Diabetic patients who have had a heart attack are more prone to develop recurrent cardiovascular diseases than heart attack patients without diabetes, despite both groups receiving similar treatments.
A more intensive treatment, with an emphasis on improved nutrition and lifestyle, can improve health. Epidemiologists from the Wageningen university demonstrated this by analysing existing data. Their study was published on the 31st October in the British Medical Journal Open.
In terms of risk factors, heart attack patients with diabetes are worse off than survivors of a heart attack without diabetes. For example, they are one and a half to two times more likely to suffer from obesity. Moreover, their blood pressure is higher and the amount of 'good' HDL cholesterol is significantly lower. This is not related to the prescribed medicines since there was no difference between the two groups. 'Treating patients with multiple chronic diseases becomes more complex,' says Sabita Soedamah-Muthu, an assistant professor in Epidemiology. 'We are dealing with elderly people, who have had a heart attack and who have diabetes.'
As such, the researchers believe that more can be done when treating this group of patients. For example, the attention given to nutrition and lifestyle advice is relatively little. Moreover, diabetes increases the risks of cardiovascular diseases with a factor of two to four. The guidelines recommend giving these patients more medicines than regular patients.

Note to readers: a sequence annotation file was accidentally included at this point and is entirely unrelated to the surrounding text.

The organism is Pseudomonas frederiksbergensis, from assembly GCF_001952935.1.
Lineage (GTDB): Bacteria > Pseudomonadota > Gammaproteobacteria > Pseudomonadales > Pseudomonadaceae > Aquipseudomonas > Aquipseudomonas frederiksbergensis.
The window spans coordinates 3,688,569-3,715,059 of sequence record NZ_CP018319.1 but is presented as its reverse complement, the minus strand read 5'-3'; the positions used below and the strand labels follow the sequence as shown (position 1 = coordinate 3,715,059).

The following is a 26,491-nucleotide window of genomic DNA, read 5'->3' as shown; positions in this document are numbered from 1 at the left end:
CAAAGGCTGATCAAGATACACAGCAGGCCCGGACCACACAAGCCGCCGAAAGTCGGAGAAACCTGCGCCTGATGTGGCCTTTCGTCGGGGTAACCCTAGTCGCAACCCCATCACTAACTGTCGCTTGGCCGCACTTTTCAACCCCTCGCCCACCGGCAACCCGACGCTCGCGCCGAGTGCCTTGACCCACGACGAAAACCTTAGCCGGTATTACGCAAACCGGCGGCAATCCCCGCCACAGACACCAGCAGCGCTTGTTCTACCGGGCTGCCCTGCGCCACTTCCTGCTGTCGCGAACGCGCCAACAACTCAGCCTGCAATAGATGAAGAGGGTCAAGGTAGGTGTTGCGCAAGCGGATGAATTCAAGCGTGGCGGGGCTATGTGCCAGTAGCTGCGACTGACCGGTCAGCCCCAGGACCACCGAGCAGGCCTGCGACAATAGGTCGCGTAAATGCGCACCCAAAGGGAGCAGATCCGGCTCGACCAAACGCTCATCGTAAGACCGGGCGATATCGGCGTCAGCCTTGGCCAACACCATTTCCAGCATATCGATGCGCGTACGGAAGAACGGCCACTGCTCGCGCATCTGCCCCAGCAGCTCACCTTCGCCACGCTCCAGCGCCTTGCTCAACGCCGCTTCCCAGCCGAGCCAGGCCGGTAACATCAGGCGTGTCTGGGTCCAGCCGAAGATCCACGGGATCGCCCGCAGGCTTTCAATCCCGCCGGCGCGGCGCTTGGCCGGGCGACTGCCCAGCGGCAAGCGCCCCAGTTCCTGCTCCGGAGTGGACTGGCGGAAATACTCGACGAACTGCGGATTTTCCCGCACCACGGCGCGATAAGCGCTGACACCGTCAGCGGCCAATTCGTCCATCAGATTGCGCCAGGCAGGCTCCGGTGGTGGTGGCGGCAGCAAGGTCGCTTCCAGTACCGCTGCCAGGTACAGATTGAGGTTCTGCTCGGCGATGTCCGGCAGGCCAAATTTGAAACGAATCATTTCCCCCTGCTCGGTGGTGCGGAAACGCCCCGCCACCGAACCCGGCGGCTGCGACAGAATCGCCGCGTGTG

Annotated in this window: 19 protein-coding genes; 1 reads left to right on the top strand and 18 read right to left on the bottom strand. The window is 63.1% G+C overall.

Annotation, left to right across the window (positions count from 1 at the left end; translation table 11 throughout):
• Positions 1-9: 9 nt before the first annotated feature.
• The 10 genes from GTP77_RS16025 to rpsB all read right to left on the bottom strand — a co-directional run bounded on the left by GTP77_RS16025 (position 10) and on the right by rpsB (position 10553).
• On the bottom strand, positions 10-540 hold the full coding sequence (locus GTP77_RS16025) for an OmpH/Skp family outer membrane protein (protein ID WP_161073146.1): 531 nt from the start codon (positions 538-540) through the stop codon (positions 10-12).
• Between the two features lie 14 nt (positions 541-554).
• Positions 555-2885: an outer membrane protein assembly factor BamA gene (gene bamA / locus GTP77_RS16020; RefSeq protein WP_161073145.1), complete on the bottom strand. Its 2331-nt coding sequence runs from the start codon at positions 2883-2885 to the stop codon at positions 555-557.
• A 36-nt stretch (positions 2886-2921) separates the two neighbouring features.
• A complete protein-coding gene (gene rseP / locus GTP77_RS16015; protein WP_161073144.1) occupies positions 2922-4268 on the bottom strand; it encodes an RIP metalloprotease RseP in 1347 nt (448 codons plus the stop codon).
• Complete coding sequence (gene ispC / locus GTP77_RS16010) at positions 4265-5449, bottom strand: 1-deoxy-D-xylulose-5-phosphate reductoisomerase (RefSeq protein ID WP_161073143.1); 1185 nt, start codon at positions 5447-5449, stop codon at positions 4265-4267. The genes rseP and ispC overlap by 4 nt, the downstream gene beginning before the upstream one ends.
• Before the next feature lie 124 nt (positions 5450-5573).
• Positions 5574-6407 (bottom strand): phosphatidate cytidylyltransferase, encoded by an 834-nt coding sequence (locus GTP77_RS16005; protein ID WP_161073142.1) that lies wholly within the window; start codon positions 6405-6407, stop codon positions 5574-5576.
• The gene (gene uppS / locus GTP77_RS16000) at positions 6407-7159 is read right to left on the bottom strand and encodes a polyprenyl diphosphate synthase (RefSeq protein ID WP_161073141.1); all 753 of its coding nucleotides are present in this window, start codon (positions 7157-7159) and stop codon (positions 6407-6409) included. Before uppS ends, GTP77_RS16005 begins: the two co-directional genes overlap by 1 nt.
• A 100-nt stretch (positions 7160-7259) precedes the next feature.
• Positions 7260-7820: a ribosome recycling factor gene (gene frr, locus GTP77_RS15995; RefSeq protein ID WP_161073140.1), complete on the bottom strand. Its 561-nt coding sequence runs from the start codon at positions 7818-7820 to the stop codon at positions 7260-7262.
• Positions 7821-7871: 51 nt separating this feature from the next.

Soedamah-Muthu analysed the data which included 4837 heart attack survivors; of these, 1014 suffer from diabetes. These patients had taken part in the large Alpha Omega Trial conducted by Daan Kromhout, professor of Public Health Research. This research has previously shown that consuming omega-3 fats does not help to prevent cardiovascular diseases. However, benefits were seen in the sub-group of diabetic patients. 'We now think that we were unable to find an effect in the general group because heart attack patients receive very good treatment,' says Soedamah-Muthu. 'Diabetic patients probably benefit more from omega-3 fats because their treatment is not sufficient.'
Following the increase in obesity, the number of people with type 2 diabetes is increasing rapidly all over the world. In practice, these numbers can be cut down. 'Countless trials have been conducted which show that the number of diabetic cases can be reduced by 50 percent with increased physical activity and better nutrition,' says Soedamah-Muthu. 'We keep stressing the importance of prevention. Nutrition and lifestyle are often overlooked.'
The Alpha Omega Trial is financed by the Dutch Heart Foundation, the American National Institute of Health and Unilever.